Alex was certainly an idol – a shining beacon of sex god wonder, a Samantha sparkling in the crowd of Carries. The people she had slept with were mainly men, she said, but in truth she was “a romantic lesbian” who liked “converting straight girls”. She was queer, in the same way everyone is queer, the same way everyone’s into experimenting, casual sex, and the dissolution of gender lines. I related her past to mine, recounting stories of my own straight girls, my ex-girlfriends, my hook-ups and heroes, my kissing history. I spilt the way she spilt, open and outrageous, and I imagined us as children, touching hands in the backseat of her dad’s car.

The party raged on and Alex disappeared into its folds, greeting new friends, drinking endlessly. She was fearless in her pursuit of others – she would collect and corner them, engaging them in intense, hour-long conversations. She wasn’t only a depository of information about her own sexual past; she was wonderer, a stoner, a philosopher, a brain on two-bit giraffe legs. She looked at the sky and only saw the stars, even behind smoke fumes, looming bushfires, behind the climate emergency that was scraping its way into each of our lives, so that by the time we left the party, reports of the first houses destroyed by bushfires would gleam on our smart screens. Alex asked questions of you as if you were the most important person in the world. Her focus was pious; people were opportunities. She didn’t seem to know what for – but everything was essential, everything needed to be remembered and documented. Doors needed to be unlocked. She was a key.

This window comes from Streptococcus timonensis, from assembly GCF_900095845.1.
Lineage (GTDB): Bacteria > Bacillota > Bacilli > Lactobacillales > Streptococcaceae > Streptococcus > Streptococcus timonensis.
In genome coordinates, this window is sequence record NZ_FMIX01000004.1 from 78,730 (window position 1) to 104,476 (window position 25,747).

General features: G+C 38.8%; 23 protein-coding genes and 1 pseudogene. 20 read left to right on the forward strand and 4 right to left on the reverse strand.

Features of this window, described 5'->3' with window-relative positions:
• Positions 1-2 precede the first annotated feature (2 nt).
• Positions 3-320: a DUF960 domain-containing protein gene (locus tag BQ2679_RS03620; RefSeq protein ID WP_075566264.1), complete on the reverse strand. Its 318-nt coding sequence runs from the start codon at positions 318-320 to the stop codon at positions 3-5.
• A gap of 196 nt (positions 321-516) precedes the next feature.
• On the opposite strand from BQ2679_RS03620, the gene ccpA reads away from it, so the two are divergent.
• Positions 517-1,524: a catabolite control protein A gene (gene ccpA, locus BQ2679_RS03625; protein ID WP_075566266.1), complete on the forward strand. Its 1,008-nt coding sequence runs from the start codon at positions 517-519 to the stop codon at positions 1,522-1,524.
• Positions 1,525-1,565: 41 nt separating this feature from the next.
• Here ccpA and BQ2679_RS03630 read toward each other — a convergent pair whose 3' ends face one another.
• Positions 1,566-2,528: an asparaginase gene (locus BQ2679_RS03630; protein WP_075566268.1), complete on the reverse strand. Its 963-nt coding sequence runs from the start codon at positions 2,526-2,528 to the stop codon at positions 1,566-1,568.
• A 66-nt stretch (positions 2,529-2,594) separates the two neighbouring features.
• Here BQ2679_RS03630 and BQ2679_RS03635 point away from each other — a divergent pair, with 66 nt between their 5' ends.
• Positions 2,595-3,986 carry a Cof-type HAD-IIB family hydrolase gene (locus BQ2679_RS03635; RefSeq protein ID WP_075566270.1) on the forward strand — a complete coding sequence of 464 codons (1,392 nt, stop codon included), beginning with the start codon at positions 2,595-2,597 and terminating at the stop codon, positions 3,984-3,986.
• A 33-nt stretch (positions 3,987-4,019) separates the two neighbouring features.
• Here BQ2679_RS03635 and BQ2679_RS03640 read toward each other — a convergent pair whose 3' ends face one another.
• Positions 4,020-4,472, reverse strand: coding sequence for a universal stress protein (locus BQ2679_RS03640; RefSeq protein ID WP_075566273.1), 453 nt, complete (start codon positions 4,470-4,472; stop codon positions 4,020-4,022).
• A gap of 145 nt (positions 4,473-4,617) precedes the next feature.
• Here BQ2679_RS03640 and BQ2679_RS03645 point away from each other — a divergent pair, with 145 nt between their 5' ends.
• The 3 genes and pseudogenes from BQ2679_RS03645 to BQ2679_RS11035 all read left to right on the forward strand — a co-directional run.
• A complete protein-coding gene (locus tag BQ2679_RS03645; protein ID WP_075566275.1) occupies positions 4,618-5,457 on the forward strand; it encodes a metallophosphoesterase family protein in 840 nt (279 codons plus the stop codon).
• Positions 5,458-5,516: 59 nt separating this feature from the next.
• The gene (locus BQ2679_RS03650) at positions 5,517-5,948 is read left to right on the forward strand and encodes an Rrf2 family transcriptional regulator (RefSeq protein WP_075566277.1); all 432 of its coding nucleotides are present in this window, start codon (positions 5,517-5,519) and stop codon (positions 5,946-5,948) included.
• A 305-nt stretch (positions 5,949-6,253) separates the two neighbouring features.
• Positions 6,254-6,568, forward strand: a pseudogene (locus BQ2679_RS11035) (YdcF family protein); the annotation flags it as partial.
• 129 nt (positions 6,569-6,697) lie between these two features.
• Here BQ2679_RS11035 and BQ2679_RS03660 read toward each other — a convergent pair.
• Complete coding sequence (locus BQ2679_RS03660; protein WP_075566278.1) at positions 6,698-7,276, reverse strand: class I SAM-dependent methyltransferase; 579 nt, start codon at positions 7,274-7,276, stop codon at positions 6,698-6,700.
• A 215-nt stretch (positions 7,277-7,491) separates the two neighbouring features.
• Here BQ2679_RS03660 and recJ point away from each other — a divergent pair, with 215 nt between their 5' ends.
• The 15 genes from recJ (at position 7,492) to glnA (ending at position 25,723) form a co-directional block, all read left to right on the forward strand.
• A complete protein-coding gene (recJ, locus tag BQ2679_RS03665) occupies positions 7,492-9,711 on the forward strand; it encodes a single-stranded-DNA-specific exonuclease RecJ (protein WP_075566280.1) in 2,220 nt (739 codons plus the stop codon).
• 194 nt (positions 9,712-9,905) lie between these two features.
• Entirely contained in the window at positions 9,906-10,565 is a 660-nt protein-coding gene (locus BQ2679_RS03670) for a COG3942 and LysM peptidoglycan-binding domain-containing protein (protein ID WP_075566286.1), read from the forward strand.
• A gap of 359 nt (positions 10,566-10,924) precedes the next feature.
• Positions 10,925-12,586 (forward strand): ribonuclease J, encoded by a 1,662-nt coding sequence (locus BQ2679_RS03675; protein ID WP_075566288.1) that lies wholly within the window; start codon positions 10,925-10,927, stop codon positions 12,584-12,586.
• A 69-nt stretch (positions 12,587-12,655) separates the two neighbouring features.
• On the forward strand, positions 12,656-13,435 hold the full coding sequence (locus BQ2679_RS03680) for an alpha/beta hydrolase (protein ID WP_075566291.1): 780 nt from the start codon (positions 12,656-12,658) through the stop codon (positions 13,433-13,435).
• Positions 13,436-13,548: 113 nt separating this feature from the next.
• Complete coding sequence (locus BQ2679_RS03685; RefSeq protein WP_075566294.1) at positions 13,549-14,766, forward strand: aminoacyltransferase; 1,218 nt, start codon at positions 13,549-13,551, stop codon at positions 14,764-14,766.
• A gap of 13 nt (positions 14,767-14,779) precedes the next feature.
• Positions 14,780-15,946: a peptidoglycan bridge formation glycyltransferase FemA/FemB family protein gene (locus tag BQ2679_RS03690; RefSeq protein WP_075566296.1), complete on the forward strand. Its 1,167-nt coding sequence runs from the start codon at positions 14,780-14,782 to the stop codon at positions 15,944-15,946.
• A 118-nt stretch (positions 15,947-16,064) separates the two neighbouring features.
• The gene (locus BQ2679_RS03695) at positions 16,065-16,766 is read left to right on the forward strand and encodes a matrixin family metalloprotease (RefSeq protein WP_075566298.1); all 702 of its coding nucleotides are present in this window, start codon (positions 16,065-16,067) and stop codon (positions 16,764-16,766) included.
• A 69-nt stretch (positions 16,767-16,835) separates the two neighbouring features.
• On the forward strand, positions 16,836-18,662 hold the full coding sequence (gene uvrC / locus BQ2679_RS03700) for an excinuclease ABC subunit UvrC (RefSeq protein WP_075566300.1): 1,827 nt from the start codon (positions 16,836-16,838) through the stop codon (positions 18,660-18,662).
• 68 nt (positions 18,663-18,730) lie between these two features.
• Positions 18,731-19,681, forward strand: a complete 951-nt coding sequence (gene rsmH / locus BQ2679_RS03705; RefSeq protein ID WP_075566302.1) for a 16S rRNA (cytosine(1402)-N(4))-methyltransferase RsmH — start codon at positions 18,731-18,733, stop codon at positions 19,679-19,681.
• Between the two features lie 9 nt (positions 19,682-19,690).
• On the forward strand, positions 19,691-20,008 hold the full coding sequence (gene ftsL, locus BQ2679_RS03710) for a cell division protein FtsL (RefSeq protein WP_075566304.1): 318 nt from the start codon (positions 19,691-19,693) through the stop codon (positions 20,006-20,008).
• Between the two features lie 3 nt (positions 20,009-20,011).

In me, Alex sparked a longing, sticky and fine. Whenever she left me I felt like an untreated gunshot wound, a slowly wilting pot plant, a hole at a construction site. Waiting to be filled by her.

She smoked by the fire pit, sticking her hand out to strangers by way of introduction. The smell of weed was heavy in the air, and I hadn’t eaten all day. Walking towards her, feet sore, brain soaked in alcohol so that I felt sexy and cool instead of jittery and noxious, I dropped my phone, face-flat on the concrete. I cringed, delicately cradled it – smashed, but not beyond function. Everything was going to be okay. There would be no disaster or tear or storm.

I crouched awkwardly by Alex like an extra limb while she spoke to someone else with electric blue streaks in their fringe. Younger guys crowded the broken bench, getting high and staring at her, transfixed. They wanted to go clubbing, they said, to us, to her. Would Alex come clubbing with them? She laughed, husky and tired like a life-long smoker. “Come on,” one of the guys said, brief infatuation sticky in his voice. “No thanks,” Alex replied. She had no problem saying it. They shrugged, surrendered to her will like worshippers in America megachurches. “Fucking men,” I said as we walked away, making a play at a world I didn’t understand, throwing a well-iterated, piss-weak comment to establish my distance from men, my womanhood, the singular essence of my likeness to her. “You mean boys,” she replied sharply, scoffing and tossing her hair.